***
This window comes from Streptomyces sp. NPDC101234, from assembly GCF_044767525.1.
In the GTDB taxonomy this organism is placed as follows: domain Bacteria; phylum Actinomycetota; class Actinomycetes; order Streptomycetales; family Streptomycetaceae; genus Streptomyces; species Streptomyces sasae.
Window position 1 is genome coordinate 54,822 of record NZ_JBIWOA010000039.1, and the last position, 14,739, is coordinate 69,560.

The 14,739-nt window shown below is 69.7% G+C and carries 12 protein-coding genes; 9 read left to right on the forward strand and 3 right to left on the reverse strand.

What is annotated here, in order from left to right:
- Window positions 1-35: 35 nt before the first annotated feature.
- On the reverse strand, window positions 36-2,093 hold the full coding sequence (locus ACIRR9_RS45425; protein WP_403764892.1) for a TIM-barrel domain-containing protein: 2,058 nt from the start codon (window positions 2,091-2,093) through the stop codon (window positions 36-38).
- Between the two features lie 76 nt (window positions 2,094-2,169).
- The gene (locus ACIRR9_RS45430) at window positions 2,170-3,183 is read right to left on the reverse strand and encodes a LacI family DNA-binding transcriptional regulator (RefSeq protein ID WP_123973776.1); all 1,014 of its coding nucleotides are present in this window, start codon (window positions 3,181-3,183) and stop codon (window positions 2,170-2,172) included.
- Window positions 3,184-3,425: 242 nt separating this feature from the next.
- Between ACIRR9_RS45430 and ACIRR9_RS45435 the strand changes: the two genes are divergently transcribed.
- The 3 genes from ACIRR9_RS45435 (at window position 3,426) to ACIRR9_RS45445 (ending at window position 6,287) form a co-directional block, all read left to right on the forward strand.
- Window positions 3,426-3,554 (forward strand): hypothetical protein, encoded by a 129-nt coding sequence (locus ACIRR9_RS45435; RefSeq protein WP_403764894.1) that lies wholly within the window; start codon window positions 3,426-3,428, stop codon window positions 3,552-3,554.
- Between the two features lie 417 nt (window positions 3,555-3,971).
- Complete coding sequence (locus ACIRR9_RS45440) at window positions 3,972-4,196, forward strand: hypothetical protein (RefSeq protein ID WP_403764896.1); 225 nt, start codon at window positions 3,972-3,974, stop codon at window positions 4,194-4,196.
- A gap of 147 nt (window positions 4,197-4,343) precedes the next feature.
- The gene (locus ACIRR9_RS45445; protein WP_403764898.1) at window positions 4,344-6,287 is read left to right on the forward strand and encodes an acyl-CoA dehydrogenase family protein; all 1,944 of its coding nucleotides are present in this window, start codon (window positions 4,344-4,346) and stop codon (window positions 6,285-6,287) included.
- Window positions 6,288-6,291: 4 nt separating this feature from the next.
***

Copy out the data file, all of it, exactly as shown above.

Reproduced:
This window comes from Streptomyces sp. NPDC101234, from assembly GCF_044767525.1.
In the GTDB taxonomy this organism is placed as follows: domain Bacteria; phylum Actinomycetota; class Actinomycetes; order Streptomycetales; family Streptomycetaceae; genus Streptomyces; species Streptomyces sasae.
Window position 1 is genome coordinate 54,822 of record NZ_JBIWOA010000039.1, and the last position, 14,739, is coordinate 69,560.

The 14,739-nt window shown below is 69.7% G+C and carries 12 protein-coding genes; 9 read left to right on the forward strand and 3 right to left on the reverse strand.

What is annotated here, in order from left to right:
- Window positions 1-35: 35 nt before the first annotated feature.
- On the reverse strand, window positions 36-2,093 hold the full coding sequence (locus ACIRR9_RS45425; protein WP_403764892.1) for a TIM-barrel domain-containing protein: 2,058 nt from the start codon (window positions 2,091-2,093) through the stop codon (window positions 36-38).
- Between the two features lie 76 nt (window positions 2,094-2,169).
- The gene (locus ACIRR9_RS45430) at window positions 2,170-3,183 is read right to left on the reverse strand and encodes a LacI family DNA-binding transcriptional regulator (RefSeq protein ID WP_123973776.1); all 1,014 of its coding nucleotides are present in this window, start codon (window positions 3,181-3,183) and stop codon (window positions 2,170-2,172) included.
- Window positions 3,184-3,425: 242 nt separating this feature from the next.
- Between ACIRR9_RS45430 and ACIRR9_RS45435 the strand changes: the two genes are divergently transcribed.
- The 3 genes from ACIRR9_RS45435 (at window position 3,426) to ACIRR9_RS45445 (ending at window position 6,287) form a co-directional block, all read left to right on the forward strand.
- Window positions 3,426-3,554 (forward strand): hypothetical protein, encoded by a 129-nt coding sequence (locus ACIRR9_RS45435; RefSeq protein WP_403764894.1) that lies wholly within the window; start codon window positions 3,426-3,428, stop codon window positions 3,552-3,554.
- Between the two features lie 417 nt (window positions 3,555-3,971).
- Complete coding sequence (locus ACIRR9_RS45440) at window positions 3,972-4,196, forward strand: hypothetical protein (RefSeq protein ID WP_403764896.1); 225 nt, start codon at window positions 3,972-3,974, stop codon at window positions 4,194-4,196.
- A gap of 147 nt (window positions 4,197-4,343) precedes the next feature.
- The gene (locus ACIRR9_RS45445; protein WP_403764898.1) at window positions 4,344-6,287 is read left to right on the forward strand and encodes an acyl-CoA dehydrogenase family protein; all 1,944 of its coding nucleotides are present in this window, start codon (window positions 4,344-4,346) and stop codon (window positions 6,285-6,287) included.
- Window positions 6,288-6,291: 4 nt separating this feature from the next.